|Civil sorts prefer going this route.|
One by-product of differential growth is the high potential for conflict when a challenger [China] and a preeminent or dominant nation [the United States] reaches the stage of relative equivalence of power, and specifically when the challenger is dissatisfied with the status quo. Understanding the interaction of the structural and dynamic components of power transition theory provides a probabilistic tool by which to measure these changes, and to forecast likely events in future rounds of change.The trouble with China with regard to the so-called South China Sea is that, having asserted time and again to its citizens that it is an inseparable part of China, moves to moderate its position and accommodate its smaller neighbors the Philippines and Vietnam will not likely happen. It cannot lose face. Nevermind that China does not respect international law--the law of the sea--but they've learned from the United States that might makes right since the US isn't even a signatory to this law. Imagine, however, an alternate parallel universe where China did not adapt inflexibly totalitarian positions on territorial questions. It may, in this case, be more like India. Recently, India coming into compliance with a ruling against it at the International Tribunal on the Law of the Sea (ITLOS) meant it giving in to Bangladesh--hardly a scary threat to it:
If good fences make good neighbors, that may explain why much of Asia’s recent territorial tension has centered on the ocean. India took a step toward tighter ties with Bangladesh this month in surrendering its four-decade claim to a swathe of the Bay of Bengal about the size of Lake Ontario, opting to heed a United Nations-backed ruling. Bangladesh praised its neighbor’s move, with the head of state-run oil monopoly Petrobangla saying the newfound clarity will unlock drilling opportunities.Contrast India's example to our rather less accommodating neighbor:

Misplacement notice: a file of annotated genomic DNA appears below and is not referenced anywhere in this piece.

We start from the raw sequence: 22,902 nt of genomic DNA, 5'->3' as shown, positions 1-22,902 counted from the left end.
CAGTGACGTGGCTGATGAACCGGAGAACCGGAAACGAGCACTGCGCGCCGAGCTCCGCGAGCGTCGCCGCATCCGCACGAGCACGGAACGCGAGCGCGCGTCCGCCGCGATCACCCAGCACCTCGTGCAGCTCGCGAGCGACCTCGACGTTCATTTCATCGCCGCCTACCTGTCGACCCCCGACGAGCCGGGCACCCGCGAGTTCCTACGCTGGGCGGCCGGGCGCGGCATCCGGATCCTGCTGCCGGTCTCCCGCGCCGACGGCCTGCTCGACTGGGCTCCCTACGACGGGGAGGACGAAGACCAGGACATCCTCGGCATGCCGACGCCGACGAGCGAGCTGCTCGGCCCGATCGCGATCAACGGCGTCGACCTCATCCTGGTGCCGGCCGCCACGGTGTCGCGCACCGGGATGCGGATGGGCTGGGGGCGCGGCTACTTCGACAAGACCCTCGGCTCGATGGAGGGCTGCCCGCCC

The decision provides a contrast with China, which declines to acknowledge any UN jurisdiction in its dispute with the Philippines over maritime claims. The difference in approach shows why tensions are rising in the South China Sea as companies ramp up oil and gas investment in the Bay of Bengal. “This is a showcase judgment of how countries can reach an amicable agreement,” said S. Chandrasekharan, New Delhi-based director of the South Asia Analysis Group, referring to India and Bangladesh. “The South China Sea is a glaring example of how one intransigent country can hold up everything.”I love that dig aimed at China. To be sure, China added exceptions to its ratification of the law of the sea precisely to avoid legal entanglements with the Philippines and Vietnam over the South China Sea. That said, its neo-imperialist intransigence does nothing for its soft power. To insist on a claim so expansive means that few could call it legitimate with a straight face given that historic grounds are not considered valid by the law of the sea. Meanwhile, here is another article on the ruling. The court's site has the particulars on the decision.
Let India show China the way.